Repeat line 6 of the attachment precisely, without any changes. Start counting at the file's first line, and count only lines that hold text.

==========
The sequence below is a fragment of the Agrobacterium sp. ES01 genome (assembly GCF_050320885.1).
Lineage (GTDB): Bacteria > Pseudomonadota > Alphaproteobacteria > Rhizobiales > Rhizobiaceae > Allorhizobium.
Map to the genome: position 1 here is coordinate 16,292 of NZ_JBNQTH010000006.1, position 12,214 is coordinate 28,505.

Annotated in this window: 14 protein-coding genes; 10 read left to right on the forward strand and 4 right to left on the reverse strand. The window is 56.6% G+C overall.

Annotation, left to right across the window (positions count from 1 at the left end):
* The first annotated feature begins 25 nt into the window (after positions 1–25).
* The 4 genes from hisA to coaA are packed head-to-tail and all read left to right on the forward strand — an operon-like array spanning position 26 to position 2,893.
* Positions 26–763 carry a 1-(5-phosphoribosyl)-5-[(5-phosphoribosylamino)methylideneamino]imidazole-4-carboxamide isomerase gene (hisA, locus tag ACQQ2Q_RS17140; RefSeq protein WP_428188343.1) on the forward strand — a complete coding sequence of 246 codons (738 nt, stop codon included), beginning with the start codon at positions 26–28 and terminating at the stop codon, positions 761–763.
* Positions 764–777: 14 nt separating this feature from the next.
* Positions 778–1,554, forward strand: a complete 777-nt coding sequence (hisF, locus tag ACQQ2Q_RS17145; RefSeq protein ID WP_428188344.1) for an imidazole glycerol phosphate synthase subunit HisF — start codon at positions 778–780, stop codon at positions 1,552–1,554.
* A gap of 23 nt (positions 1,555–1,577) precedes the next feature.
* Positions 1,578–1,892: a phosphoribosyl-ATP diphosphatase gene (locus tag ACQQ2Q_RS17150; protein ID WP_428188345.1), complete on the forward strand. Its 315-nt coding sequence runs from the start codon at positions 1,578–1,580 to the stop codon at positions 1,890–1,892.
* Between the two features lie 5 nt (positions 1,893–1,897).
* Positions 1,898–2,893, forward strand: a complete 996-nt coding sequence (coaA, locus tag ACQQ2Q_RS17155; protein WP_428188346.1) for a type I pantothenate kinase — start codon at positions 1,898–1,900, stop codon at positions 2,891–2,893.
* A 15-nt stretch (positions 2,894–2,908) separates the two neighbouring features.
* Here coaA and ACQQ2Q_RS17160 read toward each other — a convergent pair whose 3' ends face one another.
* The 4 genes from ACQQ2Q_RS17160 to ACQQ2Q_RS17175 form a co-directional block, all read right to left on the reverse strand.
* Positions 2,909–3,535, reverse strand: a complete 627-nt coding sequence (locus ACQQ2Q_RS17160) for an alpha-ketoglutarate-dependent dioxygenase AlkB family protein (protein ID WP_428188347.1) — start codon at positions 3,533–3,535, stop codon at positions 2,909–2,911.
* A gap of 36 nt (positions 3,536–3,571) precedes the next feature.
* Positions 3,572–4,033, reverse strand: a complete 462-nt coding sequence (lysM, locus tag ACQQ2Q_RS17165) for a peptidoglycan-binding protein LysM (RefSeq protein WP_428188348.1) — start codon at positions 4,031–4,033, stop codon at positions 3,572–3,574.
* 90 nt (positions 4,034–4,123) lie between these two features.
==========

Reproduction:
* The first annotated feature begins 25 nt into the window (after positions 1–25).